Her Heart Matters: Prevention, Diagnosing, & Treating HF in Women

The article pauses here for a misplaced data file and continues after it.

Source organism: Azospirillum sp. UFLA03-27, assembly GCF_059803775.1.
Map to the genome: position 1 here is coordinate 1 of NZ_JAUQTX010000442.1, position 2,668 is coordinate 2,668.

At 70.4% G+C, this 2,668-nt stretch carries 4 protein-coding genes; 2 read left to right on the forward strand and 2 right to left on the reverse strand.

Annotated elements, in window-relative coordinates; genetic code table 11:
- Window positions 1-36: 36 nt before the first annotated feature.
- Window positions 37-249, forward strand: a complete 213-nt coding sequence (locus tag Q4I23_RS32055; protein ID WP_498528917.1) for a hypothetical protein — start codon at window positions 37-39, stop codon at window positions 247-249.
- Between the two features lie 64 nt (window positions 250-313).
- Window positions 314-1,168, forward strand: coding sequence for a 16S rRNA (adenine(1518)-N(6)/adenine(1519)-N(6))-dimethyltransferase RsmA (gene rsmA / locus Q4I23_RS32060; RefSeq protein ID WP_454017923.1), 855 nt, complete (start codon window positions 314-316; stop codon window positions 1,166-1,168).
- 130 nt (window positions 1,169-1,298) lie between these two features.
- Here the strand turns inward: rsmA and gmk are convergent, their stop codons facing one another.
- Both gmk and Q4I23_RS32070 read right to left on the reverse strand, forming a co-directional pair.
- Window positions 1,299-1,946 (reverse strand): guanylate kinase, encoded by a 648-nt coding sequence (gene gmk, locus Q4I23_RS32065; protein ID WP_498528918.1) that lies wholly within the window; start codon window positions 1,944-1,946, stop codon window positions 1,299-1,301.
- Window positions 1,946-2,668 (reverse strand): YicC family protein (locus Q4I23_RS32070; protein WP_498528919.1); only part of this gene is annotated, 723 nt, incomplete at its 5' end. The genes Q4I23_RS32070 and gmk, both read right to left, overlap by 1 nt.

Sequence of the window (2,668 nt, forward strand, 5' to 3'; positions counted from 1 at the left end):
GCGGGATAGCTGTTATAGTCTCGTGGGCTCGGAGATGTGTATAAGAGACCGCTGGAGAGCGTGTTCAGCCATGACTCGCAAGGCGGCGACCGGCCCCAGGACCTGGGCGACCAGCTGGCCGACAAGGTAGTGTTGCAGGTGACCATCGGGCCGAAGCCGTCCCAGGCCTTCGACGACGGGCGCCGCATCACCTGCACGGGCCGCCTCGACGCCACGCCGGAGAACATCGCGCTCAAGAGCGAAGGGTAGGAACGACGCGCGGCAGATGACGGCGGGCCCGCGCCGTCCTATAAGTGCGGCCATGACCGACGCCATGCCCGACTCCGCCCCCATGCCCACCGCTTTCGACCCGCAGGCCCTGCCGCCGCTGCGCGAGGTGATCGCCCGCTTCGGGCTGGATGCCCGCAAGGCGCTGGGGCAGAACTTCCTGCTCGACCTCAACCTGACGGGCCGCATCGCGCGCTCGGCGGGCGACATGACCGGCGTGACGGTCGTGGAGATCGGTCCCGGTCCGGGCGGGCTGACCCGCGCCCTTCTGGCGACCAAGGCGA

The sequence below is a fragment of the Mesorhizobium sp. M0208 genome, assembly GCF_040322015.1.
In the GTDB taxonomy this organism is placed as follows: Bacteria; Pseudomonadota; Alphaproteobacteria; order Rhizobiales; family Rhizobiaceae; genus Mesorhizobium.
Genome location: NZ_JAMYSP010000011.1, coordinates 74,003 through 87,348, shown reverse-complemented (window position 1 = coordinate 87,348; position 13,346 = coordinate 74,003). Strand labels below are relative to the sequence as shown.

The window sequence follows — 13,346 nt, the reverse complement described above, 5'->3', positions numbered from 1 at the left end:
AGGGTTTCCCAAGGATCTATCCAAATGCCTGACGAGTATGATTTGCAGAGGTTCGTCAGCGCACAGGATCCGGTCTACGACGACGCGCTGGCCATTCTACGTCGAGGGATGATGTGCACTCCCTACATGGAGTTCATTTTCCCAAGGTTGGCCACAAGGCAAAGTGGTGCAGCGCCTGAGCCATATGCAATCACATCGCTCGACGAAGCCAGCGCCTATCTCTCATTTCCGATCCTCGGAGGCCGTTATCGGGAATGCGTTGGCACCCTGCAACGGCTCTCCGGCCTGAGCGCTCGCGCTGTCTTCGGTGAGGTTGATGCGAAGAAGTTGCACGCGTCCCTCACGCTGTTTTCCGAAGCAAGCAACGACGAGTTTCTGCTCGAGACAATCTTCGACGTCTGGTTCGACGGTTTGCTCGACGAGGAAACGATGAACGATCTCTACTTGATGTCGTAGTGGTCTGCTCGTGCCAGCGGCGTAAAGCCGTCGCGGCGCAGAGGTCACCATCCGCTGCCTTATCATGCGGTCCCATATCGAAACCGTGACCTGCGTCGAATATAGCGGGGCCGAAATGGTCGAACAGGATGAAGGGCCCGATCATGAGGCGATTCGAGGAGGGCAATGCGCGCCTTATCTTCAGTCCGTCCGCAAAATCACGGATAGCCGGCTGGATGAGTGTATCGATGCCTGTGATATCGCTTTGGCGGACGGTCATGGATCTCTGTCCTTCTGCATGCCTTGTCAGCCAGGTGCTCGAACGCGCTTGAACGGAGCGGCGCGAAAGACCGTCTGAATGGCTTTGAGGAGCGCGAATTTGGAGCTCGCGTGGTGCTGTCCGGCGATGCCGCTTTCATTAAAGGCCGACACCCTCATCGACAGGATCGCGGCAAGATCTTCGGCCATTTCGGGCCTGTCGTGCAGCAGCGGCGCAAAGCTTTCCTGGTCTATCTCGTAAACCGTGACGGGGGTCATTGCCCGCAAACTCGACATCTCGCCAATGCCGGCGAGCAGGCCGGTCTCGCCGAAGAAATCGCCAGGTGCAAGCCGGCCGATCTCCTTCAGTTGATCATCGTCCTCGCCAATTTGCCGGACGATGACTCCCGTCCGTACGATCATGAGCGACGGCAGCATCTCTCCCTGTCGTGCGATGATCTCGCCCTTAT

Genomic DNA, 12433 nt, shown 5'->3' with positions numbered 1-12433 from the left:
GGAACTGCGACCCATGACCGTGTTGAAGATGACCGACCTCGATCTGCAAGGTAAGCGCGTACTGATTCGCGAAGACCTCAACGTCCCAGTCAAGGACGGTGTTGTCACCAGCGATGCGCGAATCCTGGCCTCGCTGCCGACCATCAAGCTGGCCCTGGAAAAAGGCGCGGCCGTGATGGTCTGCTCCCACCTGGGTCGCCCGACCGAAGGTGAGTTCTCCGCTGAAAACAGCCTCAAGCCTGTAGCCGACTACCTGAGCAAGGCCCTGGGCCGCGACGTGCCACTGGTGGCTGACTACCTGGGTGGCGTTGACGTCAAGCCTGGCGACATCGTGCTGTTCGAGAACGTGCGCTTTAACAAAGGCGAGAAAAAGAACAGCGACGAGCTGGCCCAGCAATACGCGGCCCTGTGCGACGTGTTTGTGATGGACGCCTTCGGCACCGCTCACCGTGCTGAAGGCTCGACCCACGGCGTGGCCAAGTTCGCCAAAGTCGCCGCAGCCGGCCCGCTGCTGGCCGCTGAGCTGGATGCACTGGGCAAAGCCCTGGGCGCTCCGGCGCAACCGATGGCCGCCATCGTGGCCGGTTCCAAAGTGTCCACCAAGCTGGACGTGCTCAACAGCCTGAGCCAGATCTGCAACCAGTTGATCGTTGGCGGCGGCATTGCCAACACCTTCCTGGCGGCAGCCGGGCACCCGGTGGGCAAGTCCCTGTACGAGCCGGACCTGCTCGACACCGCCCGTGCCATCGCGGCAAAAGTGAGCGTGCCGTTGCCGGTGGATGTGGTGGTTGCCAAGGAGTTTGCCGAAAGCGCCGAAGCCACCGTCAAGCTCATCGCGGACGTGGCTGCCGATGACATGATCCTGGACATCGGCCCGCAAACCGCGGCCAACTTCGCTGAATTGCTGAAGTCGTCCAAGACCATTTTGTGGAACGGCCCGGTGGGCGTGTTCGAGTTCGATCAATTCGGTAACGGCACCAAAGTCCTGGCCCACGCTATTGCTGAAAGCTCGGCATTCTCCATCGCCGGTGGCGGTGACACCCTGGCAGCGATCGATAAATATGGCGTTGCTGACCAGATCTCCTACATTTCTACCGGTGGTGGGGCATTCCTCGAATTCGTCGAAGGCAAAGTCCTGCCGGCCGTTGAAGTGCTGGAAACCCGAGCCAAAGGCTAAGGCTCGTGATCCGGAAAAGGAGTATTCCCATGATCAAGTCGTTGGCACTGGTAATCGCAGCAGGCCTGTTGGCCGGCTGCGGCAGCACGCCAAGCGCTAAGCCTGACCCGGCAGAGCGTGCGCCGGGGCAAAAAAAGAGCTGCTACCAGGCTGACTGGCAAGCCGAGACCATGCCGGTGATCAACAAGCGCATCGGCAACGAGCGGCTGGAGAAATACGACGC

Heart failure (HF) is increasing in incidence globally, 5.7 million Americans live with HF and approximately half of all HF patients are women. Heart failure affects about 2.5 million women in the United States. There are ~700,000 new cases each year. When women and men with HF are compared, there are significant differences in disease etiology, expression, outcomes, and perhaps, response to therapy. Additionally, there have been many studies done in recent years that show that HF varies by race/ethnicity. Many women who develop HF are misdiagnosed early on, especially younger people. Women say their complaints may also be dismissed as symptoms of menopause, panic attack or stress. Often, the first symptoms of HF are attributed to overwork, stress and general fatigue, rather than to a serious heart condition. So early and accurate diagnosis are key. Depression is frequently associated with heart failure and is more common in women than men. Patient and clinician education is necessary to increase awareness of these differences.